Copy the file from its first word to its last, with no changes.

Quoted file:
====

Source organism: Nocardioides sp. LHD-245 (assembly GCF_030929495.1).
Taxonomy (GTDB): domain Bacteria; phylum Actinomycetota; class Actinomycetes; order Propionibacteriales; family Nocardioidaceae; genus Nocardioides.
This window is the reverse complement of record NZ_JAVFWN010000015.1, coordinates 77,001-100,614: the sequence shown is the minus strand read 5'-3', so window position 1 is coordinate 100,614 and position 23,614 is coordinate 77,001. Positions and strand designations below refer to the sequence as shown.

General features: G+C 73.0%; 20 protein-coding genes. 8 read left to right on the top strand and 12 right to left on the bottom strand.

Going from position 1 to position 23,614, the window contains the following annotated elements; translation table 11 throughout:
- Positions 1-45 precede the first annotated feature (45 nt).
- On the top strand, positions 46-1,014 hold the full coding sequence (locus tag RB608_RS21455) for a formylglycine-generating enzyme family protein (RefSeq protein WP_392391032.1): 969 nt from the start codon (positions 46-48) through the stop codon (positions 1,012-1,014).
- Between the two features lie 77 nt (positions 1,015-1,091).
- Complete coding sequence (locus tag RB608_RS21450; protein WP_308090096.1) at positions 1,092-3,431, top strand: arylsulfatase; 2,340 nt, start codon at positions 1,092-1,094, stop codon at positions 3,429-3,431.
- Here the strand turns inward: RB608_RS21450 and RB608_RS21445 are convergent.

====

Source organism: Nocardioides sp. LHD-245 (assembly GCF_030929495.1).
Taxonomy (GTDB): domain Bacteria; phylum Actinomycetota; class Actinomycetes; order Propionibacteriales; family Nocardioidaceae; genus Nocardioides.
This window is the reverse complement of record NZ_JAVFWN010000015.1, coordinates 77,001-100,614: the sequence shown is the minus strand read 5'-3', so window position 1 is coordinate 100,614 and position 23,614 is coordinate 77,001. Positions and strand designations below refer to the sequence as shown.

General features: G+C 73.0%; 20 protein-coding genes. 8 read left to right on the top strand and 12 right to left on the bottom strand.

Going from position 1 to position 23,614, the window contains the following annotated elements; translation table 11 throughout:
- Positions 1-45 precede the first annotated feature (45 nt).
- On the top strand, positions 46-1,014 hold the full coding sequence (locus tag RB608_RS21455) for a formylglycine-generating enzyme family protein (RefSeq protein WP_392391032.1): 969 nt from the start codon (positions 46-48) through the stop codon (positions 1,012-1,014).
- Between the two features lie 77 nt (positions 1,015-1,091).
- Complete coding sequence (locus tag RB608_RS21450; protein WP_308090096.1) at positions 1,092-3,431, top strand: arylsulfatase; 2,340 nt, start codon at positions 1,092-1,094, stop codon at positions 3,429-3,431.
- Here the strand turns inward: RB608_RS21450 and RB608_RS21445 are convergent.